SINTRA, Portugal May 27 Nobel Prize-winning
economist Paul Krugman challenged the ECB on Tuesday to act to
stop the euro zone slipping into Japan-style deflation, saying
it risked sitting still while the economy became "persistently
Speaking at the ECB's inaugural Forum on Central Banking,
Krugman suggested the euro zone could sleep walk into
Japan-style deflation - a challenge to which European Central
Bank President Mario Draghi will have an opportunity to respond
to at the conference in Portugal later on Tuesday.
It would be easy to convince oneself there is no problem,
Krugman said, adding: "There is not that explosive downward
dynamics in the euro area, or in the United States.
"But then there has never been explosive downward dynamics
in Japan either, and yet we do think that Japan has had a
persistent deflation problem."
The ECB is getting increasingly uncomfortable with the euro
zone's persistently low inflation, which has been stuck in what
Draghi has called the "danger zone" below 1 percent for seven
Opening the ECB's Sintra Forum, billed as the European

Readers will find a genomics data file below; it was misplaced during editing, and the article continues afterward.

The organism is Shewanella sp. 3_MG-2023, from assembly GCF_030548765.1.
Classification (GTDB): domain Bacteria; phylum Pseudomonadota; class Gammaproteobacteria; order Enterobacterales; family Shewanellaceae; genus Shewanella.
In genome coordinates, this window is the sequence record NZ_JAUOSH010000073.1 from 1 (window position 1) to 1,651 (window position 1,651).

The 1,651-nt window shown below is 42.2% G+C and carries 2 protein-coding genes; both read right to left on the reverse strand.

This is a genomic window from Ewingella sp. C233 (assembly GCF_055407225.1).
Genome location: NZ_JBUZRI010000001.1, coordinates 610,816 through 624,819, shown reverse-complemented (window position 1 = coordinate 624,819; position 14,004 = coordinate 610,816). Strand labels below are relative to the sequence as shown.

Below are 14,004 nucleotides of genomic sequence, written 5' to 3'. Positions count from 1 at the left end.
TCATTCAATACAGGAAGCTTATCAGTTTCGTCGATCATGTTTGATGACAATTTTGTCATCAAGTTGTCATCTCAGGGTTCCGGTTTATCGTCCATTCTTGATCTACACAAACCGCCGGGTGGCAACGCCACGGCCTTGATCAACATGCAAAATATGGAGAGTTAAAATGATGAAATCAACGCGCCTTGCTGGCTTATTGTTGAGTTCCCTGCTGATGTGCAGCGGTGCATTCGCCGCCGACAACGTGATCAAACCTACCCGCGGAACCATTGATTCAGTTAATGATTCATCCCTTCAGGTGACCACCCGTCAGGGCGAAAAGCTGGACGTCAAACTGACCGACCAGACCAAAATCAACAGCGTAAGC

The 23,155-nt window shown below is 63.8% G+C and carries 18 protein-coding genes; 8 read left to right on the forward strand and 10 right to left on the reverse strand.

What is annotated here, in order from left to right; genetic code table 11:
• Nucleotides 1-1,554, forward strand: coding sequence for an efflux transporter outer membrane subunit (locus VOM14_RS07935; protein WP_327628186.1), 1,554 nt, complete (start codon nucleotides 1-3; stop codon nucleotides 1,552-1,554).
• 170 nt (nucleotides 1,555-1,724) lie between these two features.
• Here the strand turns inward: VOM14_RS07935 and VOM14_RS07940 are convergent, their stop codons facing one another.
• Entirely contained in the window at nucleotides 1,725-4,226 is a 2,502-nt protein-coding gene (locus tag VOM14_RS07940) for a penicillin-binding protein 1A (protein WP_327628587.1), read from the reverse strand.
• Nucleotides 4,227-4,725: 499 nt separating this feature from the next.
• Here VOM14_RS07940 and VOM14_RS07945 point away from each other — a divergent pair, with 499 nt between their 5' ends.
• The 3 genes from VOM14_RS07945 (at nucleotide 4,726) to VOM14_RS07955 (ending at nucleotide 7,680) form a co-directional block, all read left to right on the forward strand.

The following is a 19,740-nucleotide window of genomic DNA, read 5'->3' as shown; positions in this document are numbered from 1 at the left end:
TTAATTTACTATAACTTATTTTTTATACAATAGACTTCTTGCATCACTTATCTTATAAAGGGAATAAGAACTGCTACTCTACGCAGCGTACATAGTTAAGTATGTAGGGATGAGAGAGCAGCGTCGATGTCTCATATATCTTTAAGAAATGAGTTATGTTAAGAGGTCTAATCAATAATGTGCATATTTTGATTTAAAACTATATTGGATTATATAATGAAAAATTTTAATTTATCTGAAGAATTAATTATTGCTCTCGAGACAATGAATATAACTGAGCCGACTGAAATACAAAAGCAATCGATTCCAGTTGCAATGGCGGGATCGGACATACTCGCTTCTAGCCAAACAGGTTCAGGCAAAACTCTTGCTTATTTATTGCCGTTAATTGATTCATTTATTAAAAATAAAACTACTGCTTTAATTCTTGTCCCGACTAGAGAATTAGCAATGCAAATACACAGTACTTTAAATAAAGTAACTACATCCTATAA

version of the Federal Reserve's renowned Jackson Hole
conference, Draghi said on Monday that there was a risk of
disinflationary expectations taking hold.
His comments came after he said at the ECB's May meeting
that the Governing Council was "comfortable with acting next
time" - its June 5 policy meeting - but wanted to see updated
economic projections from the bank's staff first.
Since then, data has confirmed a slight increase in euro
zone inflation in April to 0.7 percent, from 0.5 percent the
previous month, but also shown that the economy grew much less
than expected at the start of the year.
Krugman said a fully fledged deflation was very rare.
"If you are only going to get really ... compelled to do
something when it turns into a 1933-type deflationary spiral,
you are not going to get that and yet you are going to be
sitting there with an economy that is persistently depressed,
because inflation is too low," he said.
He renewed his call for central banks to target a higher
inflation rate than, for example, the ECB's goal of just below 2
percent, to avoid getting trapped in a period of low inflation.
Olivier Blanchard, the International Monetary Fund's chief
economist, had suggested a 4 percent target.
The ECB is preparing a package of policy options for its
June meeting, sources have told Reuters, including cuts in all
its interest rates and targeted measures aimed at boosting
lending to small- and mid-sized firms (SMEs).
Five people familiar with the measures being prepared have
detailed plans involving a potential rate cut, including the
ECB's deposit rate going negative for the first time, along with
the targeted measures aimed at boosting lending to SMEs.
(Reporting by Eva Taylor; Editing by Ruth Pitchford)